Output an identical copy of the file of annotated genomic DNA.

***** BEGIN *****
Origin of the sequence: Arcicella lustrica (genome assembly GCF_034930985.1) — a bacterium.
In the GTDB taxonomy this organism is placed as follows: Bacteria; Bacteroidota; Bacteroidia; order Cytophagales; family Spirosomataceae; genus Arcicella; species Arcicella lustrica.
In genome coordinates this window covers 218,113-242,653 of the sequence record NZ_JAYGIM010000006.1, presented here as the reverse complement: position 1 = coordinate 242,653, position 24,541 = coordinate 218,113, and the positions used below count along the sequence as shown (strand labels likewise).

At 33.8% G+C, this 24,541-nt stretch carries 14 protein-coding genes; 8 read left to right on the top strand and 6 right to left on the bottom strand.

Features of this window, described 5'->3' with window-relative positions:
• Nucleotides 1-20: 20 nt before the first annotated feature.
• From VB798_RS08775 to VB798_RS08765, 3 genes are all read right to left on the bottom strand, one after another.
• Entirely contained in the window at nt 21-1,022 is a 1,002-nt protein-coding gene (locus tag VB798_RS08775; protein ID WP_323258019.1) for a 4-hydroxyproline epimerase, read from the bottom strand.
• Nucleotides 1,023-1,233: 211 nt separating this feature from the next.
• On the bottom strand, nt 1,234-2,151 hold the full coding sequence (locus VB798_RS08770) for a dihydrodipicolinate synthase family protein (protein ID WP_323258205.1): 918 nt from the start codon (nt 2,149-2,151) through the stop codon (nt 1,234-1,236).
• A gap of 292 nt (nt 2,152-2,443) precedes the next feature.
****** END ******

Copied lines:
Origin of the sequence: Arcicella lustrica (genome assembly GCF_034930985.1) — a bacterium.
In the GTDB taxonomy this organism is placed as follows: Bacteria; Bacteroidota; Bacteroidia; order Cytophagales; family Spirosomataceae; genus Arcicella; species Arcicella lustrica.
In genome coordinates this window covers 218,113-242,653 of the sequence record NZ_JAYGIM010000006.1, presented here as the reverse complement: position 1 = coordinate 242,653, position 24,541 = coordinate 218,113, and the positions used below count along the sequence as shown (strand labels likewise).

At 33.8% G+C, this 24,541-nt stretch carries 14 protein-coding genes; 8 read left to right on the top strand and 6 right to left on the bottom strand.

Features of this window, described 5'->3' with window-relative positions:
• Nucleotides 1-20: 20 nt before the first annotated feature.
• From VB798_RS08775 to VB798_RS08765, 3 genes are all read right to left on the bottom strand, one after another.
• Entirely contained in the window at nt 21-1,022 is a 1,002-nt protein-coding gene (locus tag VB798_RS08775; protein ID WP_323258019.1) for a 4-hydroxyproline epimerase, read from the bottom strand.
• Nucleotides 1,023-1,233: 211 nt separating this feature from the next.
• On the bottom strand, nt 1,234-2,151 hold the full coding sequence (locus VB798_RS08770) for a dihydrodipicolinate synthase family protein (protein ID WP_323258205.1): 918 nt from the start codon (nt 2,149-2,151) through the stop codon (nt 1,234-1,236).
• A gap of 292 nt (nt 2,152-2,443) precedes the next feature.